Followup Letter to Dr. Tracy:
Dear Dr. Tracy,
Thank you for your kind response to my e-mail. It’s obvious that this is an issue very close to your heart. It’ s easy for me to see how frustrating this battle can be: the more information that I find on this topic, the more appalled I become that the medical and psychiatric professions are allowing this to happen to unsuspecting and trusting patients. Amazingly, Jeff seems to be doing much better. Just within the past week, his headaches have all but disappeared, and his anxiety level is greatly diminished. It’s been about 2 1/2 months since he stopped taking the Prozac- from what I’ve read however there can be delayed withdrawal reactions, so I’m not sure we’re out of the woods yet. I’ve been very busy printing information that I find on the internet and sending Jeff’s doctor and counselors letters and packets of information. My hope is that they will at least begin to question these drugs and do some research on their own. I’d like to show you an excerpt from the letter I wrote to the psychologist Jeff was referred to for the panic attacks he experienced shortly after discontinuing the Prozac. I am particularly annoyed with this doctor because he told me that Jeff’ panic attacks were the manifestations of OCD and that he needed to be on medication. From letter to Dr. Robbins: Coincidentally, now that Jeff’s withdrawal symptoms seem to have abated, he is much more like the son I once knew. He’s more relaxed, he’s stopped drinking, his sense of humor is back, and he’s actually able to focus on schoolwork ( he got an A on a recent College Comp. paper.)What does this say about Prozac? Basically, I feel that this drug took my son away from me for two years! I have also written a letter to the Rochester editorial page; a Speaking Outessay. I’ll let you know if they print it. If there’s any way I can help you with this cause, please let me know .I feel very strongly about it: this drug took my 16 year old son, who had been identified as gifted, was well-liked by his peers, and had a great sense of humor, and reduced him to a barely functioning shell of a person. I am thankful to you and God for rescuing us from this terrible shadow that hung over our lives.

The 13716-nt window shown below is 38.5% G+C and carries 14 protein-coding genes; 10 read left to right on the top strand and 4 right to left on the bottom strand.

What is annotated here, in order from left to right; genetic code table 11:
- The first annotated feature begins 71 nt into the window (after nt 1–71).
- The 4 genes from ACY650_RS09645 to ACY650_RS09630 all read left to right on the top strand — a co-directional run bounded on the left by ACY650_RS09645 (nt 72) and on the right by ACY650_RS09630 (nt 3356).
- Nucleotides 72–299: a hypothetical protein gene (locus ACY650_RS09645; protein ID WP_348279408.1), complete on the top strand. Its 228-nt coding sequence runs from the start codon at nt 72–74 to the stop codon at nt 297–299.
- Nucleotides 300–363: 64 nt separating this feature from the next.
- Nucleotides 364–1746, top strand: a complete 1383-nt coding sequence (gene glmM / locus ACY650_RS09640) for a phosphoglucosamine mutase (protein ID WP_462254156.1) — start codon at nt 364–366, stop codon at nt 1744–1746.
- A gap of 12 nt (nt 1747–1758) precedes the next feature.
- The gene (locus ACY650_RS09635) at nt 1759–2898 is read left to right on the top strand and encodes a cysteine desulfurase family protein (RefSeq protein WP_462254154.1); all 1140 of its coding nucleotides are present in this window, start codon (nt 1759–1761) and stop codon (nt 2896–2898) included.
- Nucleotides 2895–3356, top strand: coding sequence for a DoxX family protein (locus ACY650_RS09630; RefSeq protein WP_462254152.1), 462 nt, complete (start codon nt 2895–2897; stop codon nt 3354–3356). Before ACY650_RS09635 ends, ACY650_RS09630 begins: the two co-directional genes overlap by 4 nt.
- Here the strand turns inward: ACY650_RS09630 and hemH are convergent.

Yes, I would like my e-mail (the original and this reply) posted on your website. You may include my first name and e-mail address. I would also like to remind people who’ve had negative experiences with Prozac or another anti-depressant to send a med-watch complaint to the FDA. The number for your local FDA is in the Federal organization section of the phone book. There is also a link from this ICFDA web site.] The more complaints they get the more likely it is they’ll investigate (I hope, unless they’re in this with the drug companies- but that’s a whole different topic)
This is Survivor Story number 27.
Total number of stories in current database is 96
361 total views, 1 views today